Connie,  Thanks for your reply.  I guess there really is no way of knowing if Ana has hepatitis, cirrhosis, or anything else unless we go to a specialist.   Ana did enter a rehab facility in the mid 90's and was treated by an addiction specialist.  Her blood chemistry was considerably worse back then but her liver function appeared to return to normal about a year after she stopped drinking..  She also started antidepresents after she finished rehab.  The next five years were wonderful.  But,  Ana started drinking again after Y2K and it has been downhill ever since.   Getting my wife go to any doctor (except her eye specialist) is a major undertaking.   Her mind is still very clear and I have been married to her long enough (51 yrs) to know that nothing will happen unless she wants it to. 
 
Thanks for your kind words. 
 
Carlos

allie2631
Regular Member


Date Joined Mar 2008
Total Posts : 313
   Posted 1/7/2010 2:29 AM (GMT -7)   
Hi Carlos
What a terrible thing for a family to have to suffer. I am truelly sorry for you. I cant imagine the pain you and your wife must be going through trying to cope. drink yes its a vicious circle-you drink to blot out all the pain and unhappiness, but as Connie says it only numbs it for a while and then pulls you down even further.
Getting her to the right specialists definately is a start for her, she needs to feel better within herself before anything can change. it is amazing how much damage you can do to your liver and it recovers. professional help might give you a light at the end of your tunnel, they might give your wife the strength to fight and a reason for living again.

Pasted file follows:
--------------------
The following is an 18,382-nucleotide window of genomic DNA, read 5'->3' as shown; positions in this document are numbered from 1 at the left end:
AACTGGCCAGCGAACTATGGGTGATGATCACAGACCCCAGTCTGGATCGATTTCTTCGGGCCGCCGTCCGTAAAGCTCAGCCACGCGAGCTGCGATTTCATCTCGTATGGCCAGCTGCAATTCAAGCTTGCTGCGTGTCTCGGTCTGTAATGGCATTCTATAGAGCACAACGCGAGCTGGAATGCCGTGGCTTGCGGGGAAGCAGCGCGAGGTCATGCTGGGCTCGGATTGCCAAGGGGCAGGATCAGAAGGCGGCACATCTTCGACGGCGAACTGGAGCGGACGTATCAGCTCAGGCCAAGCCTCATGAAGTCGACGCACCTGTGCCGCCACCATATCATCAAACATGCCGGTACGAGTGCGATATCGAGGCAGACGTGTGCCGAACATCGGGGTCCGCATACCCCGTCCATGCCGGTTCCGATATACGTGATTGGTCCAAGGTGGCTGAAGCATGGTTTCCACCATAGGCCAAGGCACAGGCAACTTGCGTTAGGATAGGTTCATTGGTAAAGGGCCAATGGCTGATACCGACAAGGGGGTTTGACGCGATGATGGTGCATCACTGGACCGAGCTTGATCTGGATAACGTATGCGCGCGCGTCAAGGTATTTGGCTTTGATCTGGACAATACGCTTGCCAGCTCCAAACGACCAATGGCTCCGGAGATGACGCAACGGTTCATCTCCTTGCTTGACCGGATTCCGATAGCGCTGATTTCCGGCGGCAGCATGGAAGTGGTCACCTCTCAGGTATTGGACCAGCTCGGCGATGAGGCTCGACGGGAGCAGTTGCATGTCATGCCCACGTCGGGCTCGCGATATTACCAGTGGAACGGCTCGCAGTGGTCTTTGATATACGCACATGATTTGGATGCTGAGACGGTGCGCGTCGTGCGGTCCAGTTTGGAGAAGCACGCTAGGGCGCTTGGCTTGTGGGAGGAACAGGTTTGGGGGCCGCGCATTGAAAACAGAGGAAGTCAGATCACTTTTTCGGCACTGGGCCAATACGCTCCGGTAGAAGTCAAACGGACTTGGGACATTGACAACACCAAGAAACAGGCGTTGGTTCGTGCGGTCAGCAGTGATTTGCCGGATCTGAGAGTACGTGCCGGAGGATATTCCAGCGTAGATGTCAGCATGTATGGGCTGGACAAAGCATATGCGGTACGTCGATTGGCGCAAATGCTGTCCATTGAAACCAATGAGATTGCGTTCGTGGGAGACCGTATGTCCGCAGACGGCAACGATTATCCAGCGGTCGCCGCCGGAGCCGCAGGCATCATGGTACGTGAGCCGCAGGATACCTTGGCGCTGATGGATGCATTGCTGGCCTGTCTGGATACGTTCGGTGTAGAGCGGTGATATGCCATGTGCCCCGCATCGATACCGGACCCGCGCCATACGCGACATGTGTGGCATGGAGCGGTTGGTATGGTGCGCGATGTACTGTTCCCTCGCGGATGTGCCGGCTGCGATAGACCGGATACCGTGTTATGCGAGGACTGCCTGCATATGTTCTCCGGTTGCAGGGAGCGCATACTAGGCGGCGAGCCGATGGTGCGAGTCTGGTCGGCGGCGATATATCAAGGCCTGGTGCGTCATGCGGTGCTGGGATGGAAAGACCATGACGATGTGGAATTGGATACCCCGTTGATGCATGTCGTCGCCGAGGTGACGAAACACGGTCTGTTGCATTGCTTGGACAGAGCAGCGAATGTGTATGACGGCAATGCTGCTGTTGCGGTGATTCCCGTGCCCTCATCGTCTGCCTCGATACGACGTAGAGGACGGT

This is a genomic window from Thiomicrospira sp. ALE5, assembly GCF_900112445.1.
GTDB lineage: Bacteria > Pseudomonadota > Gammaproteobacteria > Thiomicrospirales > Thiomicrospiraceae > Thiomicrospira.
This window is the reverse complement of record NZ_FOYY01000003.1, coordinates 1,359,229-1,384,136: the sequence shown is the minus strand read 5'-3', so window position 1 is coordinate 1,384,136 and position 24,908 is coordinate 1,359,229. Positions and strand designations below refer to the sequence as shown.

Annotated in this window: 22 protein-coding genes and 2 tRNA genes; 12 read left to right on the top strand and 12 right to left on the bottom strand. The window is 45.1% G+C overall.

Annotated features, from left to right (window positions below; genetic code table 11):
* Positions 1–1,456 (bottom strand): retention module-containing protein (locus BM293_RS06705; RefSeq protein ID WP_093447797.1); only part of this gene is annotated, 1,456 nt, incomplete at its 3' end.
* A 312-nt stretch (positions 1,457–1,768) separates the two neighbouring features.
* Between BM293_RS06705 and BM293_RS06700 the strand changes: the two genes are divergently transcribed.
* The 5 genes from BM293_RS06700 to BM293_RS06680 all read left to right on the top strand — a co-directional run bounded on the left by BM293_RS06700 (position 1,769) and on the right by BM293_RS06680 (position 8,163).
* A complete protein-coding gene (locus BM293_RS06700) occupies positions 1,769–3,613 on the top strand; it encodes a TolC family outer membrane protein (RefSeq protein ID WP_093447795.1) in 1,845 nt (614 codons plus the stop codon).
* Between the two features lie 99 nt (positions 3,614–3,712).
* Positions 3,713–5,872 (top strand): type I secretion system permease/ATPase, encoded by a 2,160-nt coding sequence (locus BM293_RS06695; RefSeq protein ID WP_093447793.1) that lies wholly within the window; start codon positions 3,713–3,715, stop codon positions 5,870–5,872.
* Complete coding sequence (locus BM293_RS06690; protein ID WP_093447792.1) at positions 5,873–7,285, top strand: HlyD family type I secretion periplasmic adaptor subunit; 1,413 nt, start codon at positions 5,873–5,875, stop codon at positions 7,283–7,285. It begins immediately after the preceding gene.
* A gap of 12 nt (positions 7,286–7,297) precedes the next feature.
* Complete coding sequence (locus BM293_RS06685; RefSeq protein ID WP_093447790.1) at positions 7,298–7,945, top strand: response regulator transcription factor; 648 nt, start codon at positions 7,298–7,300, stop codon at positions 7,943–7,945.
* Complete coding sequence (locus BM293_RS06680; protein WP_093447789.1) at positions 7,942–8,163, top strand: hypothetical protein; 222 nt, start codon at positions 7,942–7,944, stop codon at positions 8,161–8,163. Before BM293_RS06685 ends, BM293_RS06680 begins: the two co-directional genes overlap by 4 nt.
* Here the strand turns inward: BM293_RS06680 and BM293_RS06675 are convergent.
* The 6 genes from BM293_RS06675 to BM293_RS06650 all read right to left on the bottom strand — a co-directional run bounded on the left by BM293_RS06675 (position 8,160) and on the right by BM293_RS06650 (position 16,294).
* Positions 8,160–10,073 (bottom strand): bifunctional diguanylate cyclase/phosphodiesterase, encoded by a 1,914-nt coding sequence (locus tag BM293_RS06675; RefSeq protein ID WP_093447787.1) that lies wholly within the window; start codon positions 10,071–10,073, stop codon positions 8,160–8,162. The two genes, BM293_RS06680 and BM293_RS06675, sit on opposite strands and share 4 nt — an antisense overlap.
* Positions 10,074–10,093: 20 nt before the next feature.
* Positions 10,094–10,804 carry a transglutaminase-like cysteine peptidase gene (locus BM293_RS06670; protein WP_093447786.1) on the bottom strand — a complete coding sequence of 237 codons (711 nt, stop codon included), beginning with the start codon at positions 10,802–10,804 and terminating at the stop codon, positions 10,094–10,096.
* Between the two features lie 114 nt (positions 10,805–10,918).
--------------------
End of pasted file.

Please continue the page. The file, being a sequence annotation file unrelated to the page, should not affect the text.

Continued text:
you sound as if you are a strong, remarkable man who has been through a lot yourself with your daughter, now your wife. Things can get better. Don't lose hope

Carlos
Regular Member


Date Joined Nov 2009
Total Posts : 480
   Posted 1/7/2010 3:26 PM (GMT -7)   
Allie,  Thank you very much for your kind thoughts.   I appreciate the comments from both you and Connie.  It really helps me because I don't have anyone else I can talk to about these things.  Ana's first appointment is with her opthalmologist in a couple of weeks.  Wish us luck.  She has already lost all of her vision in one eye but the other is still in decent shape.  Ana made it clear to me that she would much rather be dead than blind.  Life can get so complicated can't it.  It's difficult to just let go but perhaps that is best. 
 
I found a nice quote by George Eliot that might explain why it has been so difficult to let go.  "What greater thing is there for two human souls that to feel that they are joined...to strengthen each other...to be at one with each other in silent unspeakable memories."
 
Carlos

allie2631
Regular Member


Date Joined Mar 2008
Total Posts : 313
   Posted 1/8/2010 1:06 AM (GMT -7)   

it will be hard when you are by yourself, trying to cope. But everyone is her for you. This forum has been a godsend. You can vent out, cry if you like, anything that helps you deal with your emotions.  Somebody might have been through the same or similar , they might be able to help, even understand some of the pain you are going through.

It must be awful trying to deal with losing your sight alone, they do say that all your other senses become more aware, again people who have been through losing their sight, how did they cope, was there anything that made life easier for them? there should be specialists in this field that can help guide you both through this traumatic experience.

I love your quote, but maybe its not your time to let go!!!